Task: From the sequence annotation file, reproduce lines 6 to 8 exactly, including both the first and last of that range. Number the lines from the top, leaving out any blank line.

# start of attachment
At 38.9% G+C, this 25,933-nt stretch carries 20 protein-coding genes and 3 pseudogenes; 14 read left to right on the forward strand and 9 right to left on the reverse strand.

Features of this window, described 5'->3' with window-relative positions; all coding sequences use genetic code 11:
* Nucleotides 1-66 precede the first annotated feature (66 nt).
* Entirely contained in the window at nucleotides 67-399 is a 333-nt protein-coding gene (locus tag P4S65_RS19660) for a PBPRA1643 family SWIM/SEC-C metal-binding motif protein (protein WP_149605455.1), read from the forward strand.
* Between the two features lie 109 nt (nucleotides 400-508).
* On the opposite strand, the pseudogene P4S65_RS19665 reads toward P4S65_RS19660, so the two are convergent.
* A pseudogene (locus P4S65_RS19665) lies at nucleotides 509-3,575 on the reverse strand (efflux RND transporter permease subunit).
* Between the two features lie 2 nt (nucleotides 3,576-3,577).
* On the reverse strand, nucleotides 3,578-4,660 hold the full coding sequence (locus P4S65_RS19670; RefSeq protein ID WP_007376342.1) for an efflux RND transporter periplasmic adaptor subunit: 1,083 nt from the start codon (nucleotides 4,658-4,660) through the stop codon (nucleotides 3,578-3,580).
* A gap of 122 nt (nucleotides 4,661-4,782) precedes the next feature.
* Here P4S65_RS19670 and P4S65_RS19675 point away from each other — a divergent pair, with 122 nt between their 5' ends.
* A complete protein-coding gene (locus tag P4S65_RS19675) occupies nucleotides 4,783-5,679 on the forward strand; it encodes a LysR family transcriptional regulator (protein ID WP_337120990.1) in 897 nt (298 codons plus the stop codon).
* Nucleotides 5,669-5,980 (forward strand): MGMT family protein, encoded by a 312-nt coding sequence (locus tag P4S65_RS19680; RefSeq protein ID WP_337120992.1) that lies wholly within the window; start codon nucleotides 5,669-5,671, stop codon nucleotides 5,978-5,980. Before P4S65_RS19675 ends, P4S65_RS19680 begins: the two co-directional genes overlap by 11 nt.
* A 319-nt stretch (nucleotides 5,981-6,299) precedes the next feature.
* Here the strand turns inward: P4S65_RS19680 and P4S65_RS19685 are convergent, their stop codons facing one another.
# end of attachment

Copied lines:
* On the opposite strand, the pseudogene P4S65_RS19665 reads toward P4S65_RS19660, so the two are convergent.
* A pseudogene (locus P4S65_RS19665) lies at nucleotides 509-3,575 on the reverse strand (efflux RND transporter permease subunit).
* Between the two features lie 2 nt (nucleotides 3,576-3,577).